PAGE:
Friday, May 25, 2012

My Ironman Team

Getting to the race isn't always easy, but often more easy than finishing.  I had a lot of help out there and I want to give credit where credit is due.

Infinit Nutrition
Laurie at Infinit Nutrition has been working with me very carefully over the last six months to dial in my Ironman nutrition.  She's been very patient with my Type A ways.  When I found Infinit, I was skeptical at first, but training and eventually racing with it gave me confidence.  On the bike I used a custom blend for cycling, mixed for my weight, how much I sweat, and how hot the race is likely to be.  It took a bit longer to get this dialed in than the run nutrition, but I didn't have any nutrition issues with Ironman Texas.  I saw a lot of people that had gotten sick - not an issue for me.  I used the new Napalm for the marathon to reduce how much nutrition I needed to carry and to eliminate a special needs bag on the run.  Great choice.  I picked up water from the aide stations, and once again, Infinit proved it's worth.  I did my Ironman on entirely liquid nutrition and water.

Duro Tire
Sweet racing tires, Dude!  So they're light, but sticky enough to be maneuverable on corners.  I'd been on a pair of heavier tires, so getting these on the bike was a D R E A M!  Fast and reliable (I got caught in a freak thunderstorm with HUGE puddles on the road during training once) I was a bit nervous taking lighter tires than I was used to out for the Ironman.  And, the course proved pretty brutal - flats and broken spokes everywhere.  But my Duro Slicksters held up to what I considered a beating.  My bike split was sub 6 hours, so I'll be sticking to my Slicksters.

FlexRSports
Where do I begin?  The system is similar enough to many of the aero bottles and remote drink systems available on the market today.  But look again.  The bottles don't spill when tilted (like so many other aero systems) and you aren't limited to a specific size bottle or a specific location on the bike.  It's as flexible as you need it, and customer service ROCKS!  So my FlexR Ironman went like this:  Get on the bike, drink nutrition as necessary, refill at special needs stop (it took less than a minute), get back on the bike and ride, drinking nutrition as necessary.

Rudy
HEY RUDY!  Nice sunglasses!  I'm pretty pleased with the sunglasses and helmet.  Enough airflow in the Slinger helmet kept me cool, and it's light enough that my neck didn't hurt because of the helmet.  I purchased the Rydon sunglasses at the race expo to replace my Hypermasks, and was pretty pleased with my purchase.  They stayed put, stayed clear, sweat didn't drip onto them, and were light enough where I didn't even have to think about them.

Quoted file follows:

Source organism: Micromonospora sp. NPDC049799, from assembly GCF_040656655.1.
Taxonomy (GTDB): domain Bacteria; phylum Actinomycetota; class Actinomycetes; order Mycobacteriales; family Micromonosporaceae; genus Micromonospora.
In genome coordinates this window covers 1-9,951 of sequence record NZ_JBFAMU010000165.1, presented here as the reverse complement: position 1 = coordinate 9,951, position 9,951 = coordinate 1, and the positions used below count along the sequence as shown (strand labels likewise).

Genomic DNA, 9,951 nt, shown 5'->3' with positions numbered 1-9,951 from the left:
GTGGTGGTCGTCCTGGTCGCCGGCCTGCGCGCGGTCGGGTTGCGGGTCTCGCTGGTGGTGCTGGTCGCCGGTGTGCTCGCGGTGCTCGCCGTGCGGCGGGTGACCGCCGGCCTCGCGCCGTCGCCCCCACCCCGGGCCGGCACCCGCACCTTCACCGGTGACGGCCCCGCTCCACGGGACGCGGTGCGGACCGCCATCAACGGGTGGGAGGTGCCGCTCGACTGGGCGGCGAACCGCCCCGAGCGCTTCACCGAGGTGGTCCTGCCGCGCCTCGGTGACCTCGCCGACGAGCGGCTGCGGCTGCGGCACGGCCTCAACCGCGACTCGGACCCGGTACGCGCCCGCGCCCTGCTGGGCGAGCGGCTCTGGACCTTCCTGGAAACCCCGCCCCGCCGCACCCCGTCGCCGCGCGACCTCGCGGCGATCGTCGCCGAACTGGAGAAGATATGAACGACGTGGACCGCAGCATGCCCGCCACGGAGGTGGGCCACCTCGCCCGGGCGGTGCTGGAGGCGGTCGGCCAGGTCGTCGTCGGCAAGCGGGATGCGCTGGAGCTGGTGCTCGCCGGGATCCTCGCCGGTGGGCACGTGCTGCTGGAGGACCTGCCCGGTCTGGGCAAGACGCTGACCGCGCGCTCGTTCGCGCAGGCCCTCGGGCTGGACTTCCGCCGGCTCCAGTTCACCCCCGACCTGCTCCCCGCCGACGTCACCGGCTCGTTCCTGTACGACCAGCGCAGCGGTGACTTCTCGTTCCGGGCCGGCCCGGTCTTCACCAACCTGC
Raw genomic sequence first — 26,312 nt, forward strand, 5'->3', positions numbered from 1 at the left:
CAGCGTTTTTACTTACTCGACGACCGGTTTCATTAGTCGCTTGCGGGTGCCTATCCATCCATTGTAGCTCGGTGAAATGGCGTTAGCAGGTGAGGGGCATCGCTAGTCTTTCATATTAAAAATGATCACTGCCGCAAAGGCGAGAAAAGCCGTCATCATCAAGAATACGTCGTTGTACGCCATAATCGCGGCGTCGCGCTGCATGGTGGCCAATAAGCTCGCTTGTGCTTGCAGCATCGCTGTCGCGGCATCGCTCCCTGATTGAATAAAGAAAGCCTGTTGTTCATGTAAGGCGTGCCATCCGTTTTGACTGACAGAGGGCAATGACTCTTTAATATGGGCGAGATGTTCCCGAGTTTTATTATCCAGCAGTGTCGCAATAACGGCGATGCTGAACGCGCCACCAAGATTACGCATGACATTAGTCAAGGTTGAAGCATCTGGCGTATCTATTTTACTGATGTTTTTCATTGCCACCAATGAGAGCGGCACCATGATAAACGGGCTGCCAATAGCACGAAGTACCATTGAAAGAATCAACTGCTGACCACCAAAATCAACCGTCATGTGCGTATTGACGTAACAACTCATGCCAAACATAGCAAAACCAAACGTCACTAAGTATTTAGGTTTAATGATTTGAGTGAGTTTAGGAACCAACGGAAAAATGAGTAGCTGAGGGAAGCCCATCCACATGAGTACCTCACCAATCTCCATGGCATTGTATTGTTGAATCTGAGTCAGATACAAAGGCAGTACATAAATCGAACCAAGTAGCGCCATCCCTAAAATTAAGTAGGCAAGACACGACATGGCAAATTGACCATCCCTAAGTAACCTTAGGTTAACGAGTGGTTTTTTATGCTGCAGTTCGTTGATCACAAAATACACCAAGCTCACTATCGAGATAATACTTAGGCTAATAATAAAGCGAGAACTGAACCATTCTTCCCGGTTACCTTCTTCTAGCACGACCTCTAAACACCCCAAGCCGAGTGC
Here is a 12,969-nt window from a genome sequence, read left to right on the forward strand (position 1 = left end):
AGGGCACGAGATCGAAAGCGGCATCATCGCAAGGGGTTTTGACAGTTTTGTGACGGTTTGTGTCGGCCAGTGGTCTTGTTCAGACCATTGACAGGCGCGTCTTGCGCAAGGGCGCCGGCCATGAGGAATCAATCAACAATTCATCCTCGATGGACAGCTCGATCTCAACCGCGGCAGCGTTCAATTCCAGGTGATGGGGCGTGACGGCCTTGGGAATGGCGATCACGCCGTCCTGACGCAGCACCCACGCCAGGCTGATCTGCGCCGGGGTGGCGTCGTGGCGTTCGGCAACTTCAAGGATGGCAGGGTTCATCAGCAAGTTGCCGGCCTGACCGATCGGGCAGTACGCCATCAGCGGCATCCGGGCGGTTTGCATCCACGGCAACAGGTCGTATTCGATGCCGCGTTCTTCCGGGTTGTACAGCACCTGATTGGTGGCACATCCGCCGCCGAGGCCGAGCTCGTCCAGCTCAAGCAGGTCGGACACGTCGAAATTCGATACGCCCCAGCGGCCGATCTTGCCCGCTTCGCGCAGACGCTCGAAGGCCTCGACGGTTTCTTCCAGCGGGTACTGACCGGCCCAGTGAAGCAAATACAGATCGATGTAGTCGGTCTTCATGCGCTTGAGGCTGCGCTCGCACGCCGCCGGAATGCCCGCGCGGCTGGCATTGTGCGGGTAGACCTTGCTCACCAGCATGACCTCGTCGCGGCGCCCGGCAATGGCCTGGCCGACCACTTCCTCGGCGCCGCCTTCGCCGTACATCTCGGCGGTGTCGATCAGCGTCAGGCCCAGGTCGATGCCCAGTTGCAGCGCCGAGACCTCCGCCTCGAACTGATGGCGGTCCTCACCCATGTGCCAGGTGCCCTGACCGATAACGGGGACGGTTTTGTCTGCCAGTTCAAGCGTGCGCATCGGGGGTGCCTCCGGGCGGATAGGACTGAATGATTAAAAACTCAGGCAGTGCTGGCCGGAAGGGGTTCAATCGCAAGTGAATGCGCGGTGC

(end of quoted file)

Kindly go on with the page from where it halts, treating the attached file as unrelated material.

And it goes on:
Voluteers
Now - I want to really give props to the volunteers.  Without them, we wouldn't have a race.  At all. These guys and gals gave us the ability to really think about our race, while they worried about us, and worried about making sure the course was safe, we were safe, etc.  Most importantly, they kept us going.  It's a hard day for sure to do an Ironman, but to keep a bunch of people motivated who (not all the racers) are running out of any desire to be on the race course anymore takes some really amazing and dedicated people.  Thank you.  From the bottom of my running shoes.  You guys helped me fly.

Wednesday, May 23, 2012

Ironman Texas 2012 Race Report

All that training, all that buildup.  I thought the race was the whole point.  I was wrong.  In retrospect, the race still seems like a very long, very hot training day that just happened to be supported and very crowded.  I wonder if that will ever change...

Results
Total time  11:47:58
Swim:  1:20:12
T1:  6:49
Bike: 5:59:30
T2:  5:59
Run:4:15:38
Finishing Rank 19/97 in my age group, 80/485 in women, 458/2016 overall

I should add that I met or exceeded all time goals that I had for the race.

Prerace

In the days immediately preceding the race, there was a lot to do.  Athlete registration/packet pickup was on Thursday.  I drove in, parked the car and went to the Ironman Village.  Always a fun part of the Ironman branded races, this is where you go to get your packet, and then do any shopping for race souvenirs that you may want or things you may have forgotten.  This year's Ironman came with a really nice tri bag embroidered with the race logo.    Packet pickup went smoothly, and then I took some time in the Village, looking around.  

Next up was the athlete dinner.  Wow.  So many inspiring stories of the journey to the Ironman.  The slogan is "Anything is Possible."  It's appropriate.  Such an emotional event.  And the food was pretty good.  For my part, I enjoyed meeting the gang from iamtri.com and getting to know them a bit better.  They're a fun group of people - and they've been very supportive for the entire year we've been getting ready for this race.